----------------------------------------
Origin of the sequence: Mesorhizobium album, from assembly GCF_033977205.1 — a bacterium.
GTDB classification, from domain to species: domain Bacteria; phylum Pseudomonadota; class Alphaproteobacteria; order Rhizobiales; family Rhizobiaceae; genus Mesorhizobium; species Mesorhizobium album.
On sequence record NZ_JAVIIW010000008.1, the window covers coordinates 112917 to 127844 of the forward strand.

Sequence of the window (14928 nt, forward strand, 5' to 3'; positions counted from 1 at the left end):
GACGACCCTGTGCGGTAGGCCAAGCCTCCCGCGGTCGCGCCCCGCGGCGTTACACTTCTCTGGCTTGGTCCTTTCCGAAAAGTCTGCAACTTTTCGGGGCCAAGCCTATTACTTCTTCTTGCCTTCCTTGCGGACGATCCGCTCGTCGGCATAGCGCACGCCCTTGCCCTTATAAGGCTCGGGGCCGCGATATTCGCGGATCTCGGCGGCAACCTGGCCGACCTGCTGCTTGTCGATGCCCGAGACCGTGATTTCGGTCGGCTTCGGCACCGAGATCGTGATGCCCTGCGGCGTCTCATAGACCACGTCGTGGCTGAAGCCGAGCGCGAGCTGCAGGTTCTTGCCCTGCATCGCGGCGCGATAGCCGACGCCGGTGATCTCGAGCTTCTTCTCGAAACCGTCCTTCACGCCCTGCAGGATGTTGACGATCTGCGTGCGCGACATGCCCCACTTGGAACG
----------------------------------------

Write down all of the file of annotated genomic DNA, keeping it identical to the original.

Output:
Origin of the sequence: Mesorhizobium album, from assembly GCF_033977205.1 — a bacterium.
GTDB classification, from domain to species: domain Bacteria; phylum Pseudomonadota; class Alphaproteobacteria; order Rhizobiales; family Rhizobiaceae; genus Mesorhizobium; species Mesorhizobium album.
On sequence record NZ_JAVIIW010000008.1, the window covers coordinates 112917 to 127844 of the forward strand.

Sequence of the window (14928 nt, forward strand, 5' to 3'; positions counted from 1 at the left end):
GACGACCCTGTGCGGTAGGCCAAGCCTCCCGCGGTCGCGCCCCGCGGCGTTACACTTCTCTGGCTTGGTCCTTTCCGAAAAGTCTGCAACTTTTCGGGGCCAAGCCTATTACTTCTTCTTGCCTTCCTTGCGGACGATCCGCTCGTCGGCATAGCGCACGCCCTTGCCCTTATAAGGCTCGGGGCCGCGATATTCGCGGATCTCGGCGGCAACCTGGCCGACCTGCTGCTTGTCGATGCCCGAGACCGTGATTTCGGTCGGCTTCGGCACCGAGATCGTGATGCCCTGCGGCGTCTCATAGACCACGTCGTGGCTGAAGCCGAGCGCGAGCTGCAGGTTCTTGCCCTGCATCGCGGCGCGATAGCCGACGCCGGTGATCTCGAGCTTCTTCTCGAAACCGTCCTTCACGCCCTGCAGGATGTTGACGATCTGCGTGCGCGACATGCCCCACTTGGAACG